Dry Start-Ups and Their Consequences
I was asked recently to conduct failure analysis on an axial piston motor that was the subject of a warranty claim. The motor had failed after only 500 hours in service, some 7,000 hours short of its expected service life.
Inspection revealed that the motor’s bearings had failed through inadequate lubrication, as a result of the motor being started with insufficient fluid in its case (housing).
A common misconception among maintenance personnel with limited training in hydraulics, is that because oil circulates through hydraulic components in operation, no special attention is required during installation, beyond fitting the component and connecting its hoses. Nothing could be further from the truth.
After this motor was installed, its case should have been filled with clean hydraulic fluid prior to start-up. Starting a piston pump or motor without doing so, is similar to starting an internal combustion engine with no oil in the crankcase – premature failure is pretty much guaranteed.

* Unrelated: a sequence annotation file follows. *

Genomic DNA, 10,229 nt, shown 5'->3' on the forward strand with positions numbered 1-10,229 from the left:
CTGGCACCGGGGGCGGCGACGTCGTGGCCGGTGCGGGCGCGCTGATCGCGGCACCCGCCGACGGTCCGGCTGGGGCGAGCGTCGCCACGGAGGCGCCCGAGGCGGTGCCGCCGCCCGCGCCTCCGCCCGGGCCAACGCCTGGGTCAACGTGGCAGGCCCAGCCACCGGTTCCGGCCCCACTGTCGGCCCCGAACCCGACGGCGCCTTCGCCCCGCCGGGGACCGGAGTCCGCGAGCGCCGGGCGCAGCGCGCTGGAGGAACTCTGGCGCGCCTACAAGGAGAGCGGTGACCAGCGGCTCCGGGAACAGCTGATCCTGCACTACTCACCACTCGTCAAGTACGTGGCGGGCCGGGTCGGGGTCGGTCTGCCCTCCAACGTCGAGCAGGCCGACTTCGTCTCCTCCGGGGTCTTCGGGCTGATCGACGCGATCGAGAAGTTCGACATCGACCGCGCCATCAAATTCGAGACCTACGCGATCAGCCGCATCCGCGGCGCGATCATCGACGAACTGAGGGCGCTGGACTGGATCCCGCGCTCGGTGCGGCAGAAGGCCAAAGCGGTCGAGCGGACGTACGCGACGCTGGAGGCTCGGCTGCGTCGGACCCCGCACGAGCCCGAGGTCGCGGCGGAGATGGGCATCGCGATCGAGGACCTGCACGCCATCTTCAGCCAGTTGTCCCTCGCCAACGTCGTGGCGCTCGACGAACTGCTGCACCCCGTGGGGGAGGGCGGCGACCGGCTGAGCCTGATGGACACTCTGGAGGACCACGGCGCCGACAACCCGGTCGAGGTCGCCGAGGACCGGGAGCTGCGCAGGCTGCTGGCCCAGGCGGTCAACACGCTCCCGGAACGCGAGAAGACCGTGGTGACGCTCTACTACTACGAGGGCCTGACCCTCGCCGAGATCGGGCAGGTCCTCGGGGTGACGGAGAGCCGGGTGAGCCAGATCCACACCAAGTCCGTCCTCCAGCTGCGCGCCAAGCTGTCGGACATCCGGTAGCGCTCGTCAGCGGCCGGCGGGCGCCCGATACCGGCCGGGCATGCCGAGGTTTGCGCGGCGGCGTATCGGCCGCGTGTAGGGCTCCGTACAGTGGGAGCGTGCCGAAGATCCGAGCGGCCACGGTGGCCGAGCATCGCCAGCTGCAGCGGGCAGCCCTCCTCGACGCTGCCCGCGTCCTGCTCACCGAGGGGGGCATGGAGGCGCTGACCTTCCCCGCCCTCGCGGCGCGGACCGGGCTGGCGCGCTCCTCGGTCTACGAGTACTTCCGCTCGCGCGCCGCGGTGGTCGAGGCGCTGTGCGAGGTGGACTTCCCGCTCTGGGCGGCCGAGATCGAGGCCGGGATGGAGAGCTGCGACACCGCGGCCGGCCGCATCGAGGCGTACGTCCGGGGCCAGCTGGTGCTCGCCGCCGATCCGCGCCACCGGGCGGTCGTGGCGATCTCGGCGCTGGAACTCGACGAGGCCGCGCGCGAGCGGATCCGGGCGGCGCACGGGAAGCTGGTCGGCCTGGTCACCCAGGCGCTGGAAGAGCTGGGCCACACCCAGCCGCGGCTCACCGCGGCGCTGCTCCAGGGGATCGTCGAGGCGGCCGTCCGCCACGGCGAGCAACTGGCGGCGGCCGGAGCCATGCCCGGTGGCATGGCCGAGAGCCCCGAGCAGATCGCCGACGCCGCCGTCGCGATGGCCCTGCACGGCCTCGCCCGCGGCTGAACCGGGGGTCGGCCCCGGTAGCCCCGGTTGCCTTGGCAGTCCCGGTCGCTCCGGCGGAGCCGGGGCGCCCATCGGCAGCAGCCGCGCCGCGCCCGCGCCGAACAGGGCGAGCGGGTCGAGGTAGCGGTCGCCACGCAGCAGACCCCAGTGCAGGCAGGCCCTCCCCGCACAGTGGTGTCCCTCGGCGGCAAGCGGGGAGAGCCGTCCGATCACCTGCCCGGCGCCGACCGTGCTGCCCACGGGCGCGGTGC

Some of you may be thinking that the case should fill with fluid through internal leakage. In most cases it will, but not before the pump or motor has been damaged. In many cases, this damage may not show itself until the component fails prematurely, hundreds or even thousands of service hours after the event.
In this particular example the warranty claim was rejected on the basis of improper commissioning and the customer was lumbered with an expensive repair bill.
How can this type of failure be prevented?
This example highlights the importance of following proper commissioning procedures when installing hydraulic components. As in this example, if the motor case had been filled with fluid prior to start-up, the failure of this motor and the significant expense of its repair could have been prevented.